The rest of the nation may be getting back to basics, but on Wall Street, paychecks still come with a golden promise.
Workers at the largest financial institutions are on track to earn as much money this year as they did before the financial crisis began, because of the strong start of the year for bank profits.
Even as the industry’s compensation has been put in the spotlight for being so high at a time when many banks have received taxpayer help, six of the biggest banks set aside over $36 billion in the first quarter to pay their employees, according to a review of financial statements.
If that pace continues all year, the money set aside for compensation suggests that workers at many banks will see their pay — much of it in bonuses — recover from the lows of last year.
“I just haven’t seen huge changes in the way people are talking about compensation,” said Sandy Gross, managing partner of Pinetum Partners, a financial recruiting firm. “Wall Street is being realistic. You have to retain your human capital.”
Brad Hintz, an analyst at Sanford C. Bernstein, was more critical. “Like everything on Wall Street, they’re starting to sin again,” he said. “As you see a recovery, you’ll see everybody’s compensation beginning to rise.”
Smaller work forces, rebounding pay
In total, the banks are not necessarily spending more on compensation, because their work forces have shrunk sharply in the last 18 months. Still, the average pay for those who remain — rank-and-file workers whose earnings are not affected by government-imposed limits — appears to be rebounding.
Of the large banks receiving federal help, Goldman Sachs stands out for setting aside the most per person for compensation. The bank, which nearly halved its compensation last year, set aside $4.7 billion for worker pay in the quarter. If that level continues all year, it would add up to average pay of $569,220 per worker — almost as much as the pay in 2007, a record year.
“We need to be able to pay our people,” said Lucas van Praag, a spokesman for Goldman, adding that the rest of the year might not prove as profitable, and so the first-quarter reserves might simply be “sensible husbandry.”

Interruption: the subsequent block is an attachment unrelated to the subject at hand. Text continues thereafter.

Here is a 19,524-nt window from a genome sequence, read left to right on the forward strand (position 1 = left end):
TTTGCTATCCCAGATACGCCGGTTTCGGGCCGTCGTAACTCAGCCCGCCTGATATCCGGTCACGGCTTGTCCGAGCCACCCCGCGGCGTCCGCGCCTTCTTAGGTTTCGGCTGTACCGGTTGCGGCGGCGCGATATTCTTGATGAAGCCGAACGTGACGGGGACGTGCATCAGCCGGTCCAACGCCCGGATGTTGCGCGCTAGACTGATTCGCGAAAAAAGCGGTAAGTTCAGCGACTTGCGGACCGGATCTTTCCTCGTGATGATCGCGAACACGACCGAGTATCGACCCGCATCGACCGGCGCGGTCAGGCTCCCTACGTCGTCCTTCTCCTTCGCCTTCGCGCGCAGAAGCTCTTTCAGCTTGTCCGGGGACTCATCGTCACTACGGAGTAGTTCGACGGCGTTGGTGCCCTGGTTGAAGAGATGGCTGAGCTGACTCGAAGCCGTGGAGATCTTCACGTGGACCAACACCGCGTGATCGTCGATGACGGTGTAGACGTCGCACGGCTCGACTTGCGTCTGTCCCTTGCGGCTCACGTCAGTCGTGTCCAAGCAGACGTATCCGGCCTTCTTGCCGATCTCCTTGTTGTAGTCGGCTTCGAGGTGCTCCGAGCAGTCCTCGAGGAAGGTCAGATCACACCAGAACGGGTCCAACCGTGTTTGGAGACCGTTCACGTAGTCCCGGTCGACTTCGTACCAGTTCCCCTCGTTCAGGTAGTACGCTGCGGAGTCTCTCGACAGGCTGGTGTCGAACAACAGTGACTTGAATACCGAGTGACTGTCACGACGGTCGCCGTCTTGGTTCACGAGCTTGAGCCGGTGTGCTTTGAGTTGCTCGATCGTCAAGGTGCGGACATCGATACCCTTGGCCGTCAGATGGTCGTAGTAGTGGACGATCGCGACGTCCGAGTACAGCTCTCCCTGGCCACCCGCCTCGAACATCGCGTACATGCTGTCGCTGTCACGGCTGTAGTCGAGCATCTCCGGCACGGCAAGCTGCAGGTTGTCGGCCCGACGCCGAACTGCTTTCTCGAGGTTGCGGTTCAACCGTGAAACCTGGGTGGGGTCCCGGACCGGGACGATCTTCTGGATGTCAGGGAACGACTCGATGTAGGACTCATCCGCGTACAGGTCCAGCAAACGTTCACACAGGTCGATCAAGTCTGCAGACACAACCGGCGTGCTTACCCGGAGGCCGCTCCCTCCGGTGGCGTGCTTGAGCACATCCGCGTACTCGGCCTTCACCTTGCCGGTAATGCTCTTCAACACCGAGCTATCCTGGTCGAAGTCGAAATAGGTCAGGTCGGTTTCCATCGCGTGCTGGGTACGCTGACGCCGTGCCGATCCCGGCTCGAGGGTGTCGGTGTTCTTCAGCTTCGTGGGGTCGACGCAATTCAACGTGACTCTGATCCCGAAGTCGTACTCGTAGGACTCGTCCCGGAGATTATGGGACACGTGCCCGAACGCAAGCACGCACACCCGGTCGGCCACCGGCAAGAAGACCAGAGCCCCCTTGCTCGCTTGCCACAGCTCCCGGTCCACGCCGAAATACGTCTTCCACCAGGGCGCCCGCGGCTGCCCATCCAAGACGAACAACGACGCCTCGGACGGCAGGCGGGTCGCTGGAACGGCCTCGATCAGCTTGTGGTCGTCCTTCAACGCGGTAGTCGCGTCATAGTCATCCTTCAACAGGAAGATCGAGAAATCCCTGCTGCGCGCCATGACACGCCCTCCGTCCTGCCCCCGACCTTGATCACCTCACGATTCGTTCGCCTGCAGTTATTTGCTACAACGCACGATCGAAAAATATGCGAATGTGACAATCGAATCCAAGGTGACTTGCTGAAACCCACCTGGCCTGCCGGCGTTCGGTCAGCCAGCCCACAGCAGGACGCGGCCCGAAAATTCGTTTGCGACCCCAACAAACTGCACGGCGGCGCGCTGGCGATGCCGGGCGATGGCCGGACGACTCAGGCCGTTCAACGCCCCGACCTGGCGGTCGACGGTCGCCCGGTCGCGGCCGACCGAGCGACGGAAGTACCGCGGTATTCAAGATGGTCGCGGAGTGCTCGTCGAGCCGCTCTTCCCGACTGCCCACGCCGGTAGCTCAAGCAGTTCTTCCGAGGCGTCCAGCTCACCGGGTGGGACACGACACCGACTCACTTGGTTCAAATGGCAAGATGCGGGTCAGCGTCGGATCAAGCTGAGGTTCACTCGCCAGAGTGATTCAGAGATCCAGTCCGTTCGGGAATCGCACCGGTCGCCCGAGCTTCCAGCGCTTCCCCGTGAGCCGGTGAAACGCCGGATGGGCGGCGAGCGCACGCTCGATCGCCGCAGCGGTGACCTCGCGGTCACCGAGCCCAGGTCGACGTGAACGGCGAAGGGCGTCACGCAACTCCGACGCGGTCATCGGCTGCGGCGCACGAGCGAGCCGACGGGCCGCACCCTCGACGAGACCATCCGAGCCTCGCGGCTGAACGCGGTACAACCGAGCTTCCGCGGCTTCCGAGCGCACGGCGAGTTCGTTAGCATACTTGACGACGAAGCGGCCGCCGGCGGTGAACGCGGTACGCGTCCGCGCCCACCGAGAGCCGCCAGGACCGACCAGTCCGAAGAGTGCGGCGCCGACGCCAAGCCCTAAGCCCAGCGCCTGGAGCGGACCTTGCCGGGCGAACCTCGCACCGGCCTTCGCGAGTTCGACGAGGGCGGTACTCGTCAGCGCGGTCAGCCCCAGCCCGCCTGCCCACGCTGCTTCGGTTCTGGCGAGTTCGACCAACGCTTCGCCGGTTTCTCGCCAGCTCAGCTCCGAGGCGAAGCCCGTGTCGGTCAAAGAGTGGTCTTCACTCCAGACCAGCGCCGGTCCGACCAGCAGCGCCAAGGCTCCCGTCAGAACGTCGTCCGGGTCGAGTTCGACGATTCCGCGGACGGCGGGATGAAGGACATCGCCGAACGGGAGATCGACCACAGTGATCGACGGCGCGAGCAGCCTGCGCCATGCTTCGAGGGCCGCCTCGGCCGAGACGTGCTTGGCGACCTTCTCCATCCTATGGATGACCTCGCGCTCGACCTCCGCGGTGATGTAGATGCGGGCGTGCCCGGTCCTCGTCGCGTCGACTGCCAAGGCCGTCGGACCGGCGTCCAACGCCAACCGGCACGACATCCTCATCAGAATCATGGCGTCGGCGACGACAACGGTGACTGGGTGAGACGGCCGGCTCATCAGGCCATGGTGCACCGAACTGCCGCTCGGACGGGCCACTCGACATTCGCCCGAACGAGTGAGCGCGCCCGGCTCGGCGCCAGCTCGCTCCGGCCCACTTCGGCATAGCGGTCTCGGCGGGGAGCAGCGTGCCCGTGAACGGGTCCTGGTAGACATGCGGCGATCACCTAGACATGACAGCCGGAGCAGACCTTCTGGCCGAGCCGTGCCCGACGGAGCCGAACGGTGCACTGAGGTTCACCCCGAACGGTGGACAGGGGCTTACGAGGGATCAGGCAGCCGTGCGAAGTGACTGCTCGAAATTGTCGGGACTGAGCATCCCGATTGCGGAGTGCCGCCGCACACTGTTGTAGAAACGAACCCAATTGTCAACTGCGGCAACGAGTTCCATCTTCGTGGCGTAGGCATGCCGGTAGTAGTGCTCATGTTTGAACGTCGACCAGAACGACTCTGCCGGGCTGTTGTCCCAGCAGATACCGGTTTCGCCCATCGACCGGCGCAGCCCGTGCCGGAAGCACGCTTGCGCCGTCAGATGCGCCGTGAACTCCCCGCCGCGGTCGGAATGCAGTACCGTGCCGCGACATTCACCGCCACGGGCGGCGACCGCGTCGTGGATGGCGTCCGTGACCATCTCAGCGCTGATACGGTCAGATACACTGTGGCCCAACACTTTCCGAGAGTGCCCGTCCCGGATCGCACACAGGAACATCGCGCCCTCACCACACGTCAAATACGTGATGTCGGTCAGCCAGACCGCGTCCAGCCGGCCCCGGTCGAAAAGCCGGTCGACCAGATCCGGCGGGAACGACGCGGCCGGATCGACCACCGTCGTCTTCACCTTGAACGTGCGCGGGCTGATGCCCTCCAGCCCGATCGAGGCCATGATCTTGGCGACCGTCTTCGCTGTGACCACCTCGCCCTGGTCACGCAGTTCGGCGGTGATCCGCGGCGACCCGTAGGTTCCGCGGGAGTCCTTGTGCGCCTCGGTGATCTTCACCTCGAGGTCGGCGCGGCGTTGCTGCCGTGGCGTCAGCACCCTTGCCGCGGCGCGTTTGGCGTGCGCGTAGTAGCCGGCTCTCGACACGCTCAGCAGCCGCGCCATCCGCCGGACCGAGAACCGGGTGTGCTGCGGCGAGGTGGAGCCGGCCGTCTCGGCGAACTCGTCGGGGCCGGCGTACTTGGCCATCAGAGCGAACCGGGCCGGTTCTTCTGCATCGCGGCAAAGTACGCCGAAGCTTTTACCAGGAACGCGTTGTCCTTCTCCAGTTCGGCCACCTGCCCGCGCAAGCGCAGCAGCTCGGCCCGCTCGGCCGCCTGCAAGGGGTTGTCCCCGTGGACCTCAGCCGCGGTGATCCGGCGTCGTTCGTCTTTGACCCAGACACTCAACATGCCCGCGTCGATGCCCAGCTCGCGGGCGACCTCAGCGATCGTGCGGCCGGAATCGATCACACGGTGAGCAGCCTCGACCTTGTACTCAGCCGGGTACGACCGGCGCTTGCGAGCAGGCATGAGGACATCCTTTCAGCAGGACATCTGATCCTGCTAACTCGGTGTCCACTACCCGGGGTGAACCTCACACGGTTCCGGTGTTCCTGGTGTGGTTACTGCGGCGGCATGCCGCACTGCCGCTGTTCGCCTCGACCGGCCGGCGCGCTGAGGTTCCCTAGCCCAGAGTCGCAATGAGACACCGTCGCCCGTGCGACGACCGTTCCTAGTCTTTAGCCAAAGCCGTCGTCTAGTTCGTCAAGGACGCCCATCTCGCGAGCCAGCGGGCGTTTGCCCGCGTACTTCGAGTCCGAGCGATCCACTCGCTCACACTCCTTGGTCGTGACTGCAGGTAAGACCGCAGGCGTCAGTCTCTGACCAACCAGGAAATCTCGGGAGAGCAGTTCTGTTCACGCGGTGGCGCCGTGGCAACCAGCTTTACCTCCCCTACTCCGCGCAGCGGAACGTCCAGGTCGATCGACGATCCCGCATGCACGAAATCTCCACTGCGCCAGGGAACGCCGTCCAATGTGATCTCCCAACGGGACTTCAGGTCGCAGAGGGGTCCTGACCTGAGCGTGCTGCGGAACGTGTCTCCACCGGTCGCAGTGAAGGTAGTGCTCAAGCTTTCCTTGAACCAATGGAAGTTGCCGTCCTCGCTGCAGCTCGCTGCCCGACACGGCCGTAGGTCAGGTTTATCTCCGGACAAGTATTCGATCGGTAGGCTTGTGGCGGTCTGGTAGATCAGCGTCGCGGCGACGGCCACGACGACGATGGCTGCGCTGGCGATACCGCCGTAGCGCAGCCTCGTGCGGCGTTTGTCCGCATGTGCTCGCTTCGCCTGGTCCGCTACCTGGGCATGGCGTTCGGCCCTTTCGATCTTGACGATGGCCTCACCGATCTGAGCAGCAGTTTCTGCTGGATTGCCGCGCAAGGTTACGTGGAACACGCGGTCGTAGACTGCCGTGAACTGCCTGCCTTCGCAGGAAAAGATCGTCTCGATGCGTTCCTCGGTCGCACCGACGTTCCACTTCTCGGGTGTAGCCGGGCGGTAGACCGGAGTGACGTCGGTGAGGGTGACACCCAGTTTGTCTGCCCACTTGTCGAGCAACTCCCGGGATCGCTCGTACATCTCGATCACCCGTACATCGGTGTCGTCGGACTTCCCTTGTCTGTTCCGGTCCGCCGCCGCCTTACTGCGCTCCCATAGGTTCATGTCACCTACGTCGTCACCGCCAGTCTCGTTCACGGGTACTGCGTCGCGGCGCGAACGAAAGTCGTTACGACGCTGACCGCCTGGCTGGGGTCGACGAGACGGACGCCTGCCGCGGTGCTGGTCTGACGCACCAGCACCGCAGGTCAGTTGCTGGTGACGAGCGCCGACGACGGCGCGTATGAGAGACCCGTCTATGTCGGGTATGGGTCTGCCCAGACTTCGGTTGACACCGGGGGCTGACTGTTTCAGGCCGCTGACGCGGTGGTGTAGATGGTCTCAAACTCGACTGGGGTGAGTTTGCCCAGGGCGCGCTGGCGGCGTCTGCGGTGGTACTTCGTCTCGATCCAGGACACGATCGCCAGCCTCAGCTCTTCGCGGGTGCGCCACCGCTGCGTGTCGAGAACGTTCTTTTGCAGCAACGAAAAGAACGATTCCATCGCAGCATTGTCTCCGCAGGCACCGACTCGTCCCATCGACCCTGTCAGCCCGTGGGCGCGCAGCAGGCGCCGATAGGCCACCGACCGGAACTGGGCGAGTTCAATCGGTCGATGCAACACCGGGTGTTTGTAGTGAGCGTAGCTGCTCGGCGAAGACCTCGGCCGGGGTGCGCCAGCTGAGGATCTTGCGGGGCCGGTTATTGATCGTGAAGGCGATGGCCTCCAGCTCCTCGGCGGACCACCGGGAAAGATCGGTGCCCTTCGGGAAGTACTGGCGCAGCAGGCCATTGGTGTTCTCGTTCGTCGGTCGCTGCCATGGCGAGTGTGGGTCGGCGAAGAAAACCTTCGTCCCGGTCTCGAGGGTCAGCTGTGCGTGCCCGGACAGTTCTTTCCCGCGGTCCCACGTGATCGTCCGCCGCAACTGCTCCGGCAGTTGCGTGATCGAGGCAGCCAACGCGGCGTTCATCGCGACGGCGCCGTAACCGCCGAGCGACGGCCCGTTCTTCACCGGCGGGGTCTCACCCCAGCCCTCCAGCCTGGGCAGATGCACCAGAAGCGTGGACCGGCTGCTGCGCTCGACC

Indeed, last year, when Goldman lost money in the fourth quarter, it did not pay out some of the compensation it had set aside when earnings were stronger.
Some units do better
At other banks, pay scales tilt in favor of particular units. JPMorgan Chase, for example, is setting aside what would total $138,234 on average for workers. But in the bank’s trading and investment banking unit, if revenue stays at first-quarter levels, workers are on track to earn an average of $509,524 over the year. That figure was $345,147 in 2006.
To try to blunt criticism of high pay, some banks have introduced reforms to take back bonuses from individual workers whose bets later lose money. Moreover, executives say that for many well-paid bankers, a good portion of their bonus compensation is in stock, whose value can decline if the performance of the bank lags.
Representatives of several of the largest banks said much of their compensation budget covered expenses other than bonuses, like salaries, health care, pension plans and severance.
Still, the compensation expense is the only publicly disclosed figure related to pay at the banks, and it is the best figure for calculating pay per worker.
This expense includes money for year-end bonuses. For high earners, bonuses can account for three-quarters of pay.